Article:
Under living law Scotland, a cohabiting couple is not automatically considered married, but their relationship is recognized in certain circumstances. In addition, they can have a legal agreement stating that they want their relationship to be legally recognized and to be followed in the event of any complications. This legal agreement can be changed at any time, but it is vital that the cohabiting partners communicate any changes to each other. There are several different kinds of Living Wills in Scotland.
A cohabitation by habit and repute is not considered a valid marriage in Scotland, but it is recognized in other parts of the United Kingdom. To be legally married in Scotland, a couple must have been cohabiting for 12 months before the marriage ceremony and the couple must have lived in the property together for the same length of time. If a joint marriage is terminated before this period, the non-joint owners have no right to stay in the home, but they can apply to the court for a revocation of the permission of the former owner.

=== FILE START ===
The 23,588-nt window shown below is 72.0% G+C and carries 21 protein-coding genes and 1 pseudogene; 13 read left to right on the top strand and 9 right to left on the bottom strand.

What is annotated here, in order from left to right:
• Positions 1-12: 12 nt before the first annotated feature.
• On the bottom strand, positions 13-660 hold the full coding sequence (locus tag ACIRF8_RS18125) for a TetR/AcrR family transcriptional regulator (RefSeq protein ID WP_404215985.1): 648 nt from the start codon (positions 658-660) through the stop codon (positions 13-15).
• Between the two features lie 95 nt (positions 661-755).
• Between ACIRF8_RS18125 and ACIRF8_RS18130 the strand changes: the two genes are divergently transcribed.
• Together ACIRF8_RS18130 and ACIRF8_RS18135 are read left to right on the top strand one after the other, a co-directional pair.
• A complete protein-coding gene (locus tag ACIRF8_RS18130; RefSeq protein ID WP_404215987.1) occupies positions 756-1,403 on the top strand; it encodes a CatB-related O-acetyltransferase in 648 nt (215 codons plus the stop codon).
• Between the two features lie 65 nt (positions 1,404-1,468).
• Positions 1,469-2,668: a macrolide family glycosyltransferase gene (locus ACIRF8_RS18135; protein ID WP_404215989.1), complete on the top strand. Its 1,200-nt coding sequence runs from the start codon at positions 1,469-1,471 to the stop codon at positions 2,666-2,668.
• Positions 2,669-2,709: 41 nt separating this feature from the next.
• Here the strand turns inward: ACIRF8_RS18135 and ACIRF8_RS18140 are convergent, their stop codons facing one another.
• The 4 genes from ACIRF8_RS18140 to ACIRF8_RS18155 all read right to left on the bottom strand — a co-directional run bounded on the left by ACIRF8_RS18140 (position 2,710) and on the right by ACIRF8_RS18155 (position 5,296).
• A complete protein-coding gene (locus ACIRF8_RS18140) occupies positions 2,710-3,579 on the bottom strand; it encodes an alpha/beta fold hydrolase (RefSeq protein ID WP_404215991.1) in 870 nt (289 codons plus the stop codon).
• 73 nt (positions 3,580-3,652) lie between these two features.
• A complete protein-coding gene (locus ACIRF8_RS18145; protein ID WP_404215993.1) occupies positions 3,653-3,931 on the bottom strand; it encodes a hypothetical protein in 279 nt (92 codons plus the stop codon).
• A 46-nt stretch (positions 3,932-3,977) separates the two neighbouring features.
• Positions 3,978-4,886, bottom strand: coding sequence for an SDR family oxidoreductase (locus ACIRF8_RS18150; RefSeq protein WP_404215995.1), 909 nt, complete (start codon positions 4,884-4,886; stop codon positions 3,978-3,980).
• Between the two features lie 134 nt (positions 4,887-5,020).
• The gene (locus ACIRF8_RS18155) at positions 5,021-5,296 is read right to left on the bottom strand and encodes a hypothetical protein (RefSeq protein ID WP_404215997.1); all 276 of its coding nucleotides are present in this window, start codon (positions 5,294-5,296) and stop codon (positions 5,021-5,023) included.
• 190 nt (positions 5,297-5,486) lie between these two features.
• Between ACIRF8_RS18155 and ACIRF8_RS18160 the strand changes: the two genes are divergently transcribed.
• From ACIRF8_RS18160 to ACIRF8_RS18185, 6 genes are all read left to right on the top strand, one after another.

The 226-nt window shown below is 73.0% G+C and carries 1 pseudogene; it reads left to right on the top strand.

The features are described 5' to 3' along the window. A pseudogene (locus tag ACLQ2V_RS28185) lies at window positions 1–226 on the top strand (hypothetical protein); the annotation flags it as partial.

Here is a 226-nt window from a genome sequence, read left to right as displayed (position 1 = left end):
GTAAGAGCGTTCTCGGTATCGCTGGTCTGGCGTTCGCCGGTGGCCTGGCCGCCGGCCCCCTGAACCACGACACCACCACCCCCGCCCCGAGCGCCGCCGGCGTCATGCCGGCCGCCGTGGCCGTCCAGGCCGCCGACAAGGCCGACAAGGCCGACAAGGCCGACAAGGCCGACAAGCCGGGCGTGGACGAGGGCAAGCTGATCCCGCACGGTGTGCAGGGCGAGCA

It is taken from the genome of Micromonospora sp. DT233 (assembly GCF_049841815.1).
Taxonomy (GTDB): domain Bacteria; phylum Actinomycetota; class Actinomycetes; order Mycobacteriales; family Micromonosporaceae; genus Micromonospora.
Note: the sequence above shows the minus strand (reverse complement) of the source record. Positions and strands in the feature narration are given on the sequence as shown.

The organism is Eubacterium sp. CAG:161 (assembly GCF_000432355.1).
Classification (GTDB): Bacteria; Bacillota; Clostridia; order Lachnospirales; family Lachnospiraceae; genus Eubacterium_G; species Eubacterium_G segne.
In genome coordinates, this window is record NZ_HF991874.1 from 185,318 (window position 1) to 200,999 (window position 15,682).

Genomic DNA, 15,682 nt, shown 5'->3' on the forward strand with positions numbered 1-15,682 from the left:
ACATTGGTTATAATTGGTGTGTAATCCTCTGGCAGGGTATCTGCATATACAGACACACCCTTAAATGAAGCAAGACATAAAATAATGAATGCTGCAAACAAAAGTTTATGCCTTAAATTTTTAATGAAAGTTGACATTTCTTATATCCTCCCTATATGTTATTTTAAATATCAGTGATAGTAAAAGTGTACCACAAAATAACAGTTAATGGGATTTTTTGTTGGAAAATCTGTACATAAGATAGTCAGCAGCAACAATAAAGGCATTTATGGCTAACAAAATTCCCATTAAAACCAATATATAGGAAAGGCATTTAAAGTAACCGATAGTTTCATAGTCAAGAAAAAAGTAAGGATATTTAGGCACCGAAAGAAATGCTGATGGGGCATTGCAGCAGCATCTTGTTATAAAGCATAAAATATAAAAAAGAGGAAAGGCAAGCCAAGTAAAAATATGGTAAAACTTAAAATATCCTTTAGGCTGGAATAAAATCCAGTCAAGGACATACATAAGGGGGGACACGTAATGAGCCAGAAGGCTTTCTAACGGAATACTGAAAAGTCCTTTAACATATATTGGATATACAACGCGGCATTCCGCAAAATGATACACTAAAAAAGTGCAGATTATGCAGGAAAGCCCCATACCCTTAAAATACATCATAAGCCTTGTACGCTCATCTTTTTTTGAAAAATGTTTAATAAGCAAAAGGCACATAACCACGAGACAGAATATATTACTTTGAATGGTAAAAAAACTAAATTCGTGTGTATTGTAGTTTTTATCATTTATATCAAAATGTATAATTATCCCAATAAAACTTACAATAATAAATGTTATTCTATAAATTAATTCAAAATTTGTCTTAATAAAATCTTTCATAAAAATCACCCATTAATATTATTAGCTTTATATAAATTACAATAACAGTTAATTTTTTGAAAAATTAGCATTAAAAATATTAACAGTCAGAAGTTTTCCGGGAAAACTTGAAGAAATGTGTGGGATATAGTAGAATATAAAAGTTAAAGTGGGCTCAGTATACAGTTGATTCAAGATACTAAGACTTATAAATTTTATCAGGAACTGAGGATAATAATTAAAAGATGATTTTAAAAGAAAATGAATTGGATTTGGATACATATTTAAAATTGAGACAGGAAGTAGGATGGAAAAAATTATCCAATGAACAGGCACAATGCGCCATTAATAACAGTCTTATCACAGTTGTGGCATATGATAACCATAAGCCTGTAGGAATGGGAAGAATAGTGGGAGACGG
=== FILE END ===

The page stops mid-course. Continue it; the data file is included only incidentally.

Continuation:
Court of Session
In Scotland, the court system is different from that of England, which is based more on the continental model. The supreme court, called the Court of Session, was instituted by King James V in 1532. It is probably based on the French model. In Scotland, the Court of Session has two primary functions. One of its functions is to hear appeals from the nine Outer House courts, which are presided by lords ordinarily and sheriff courts.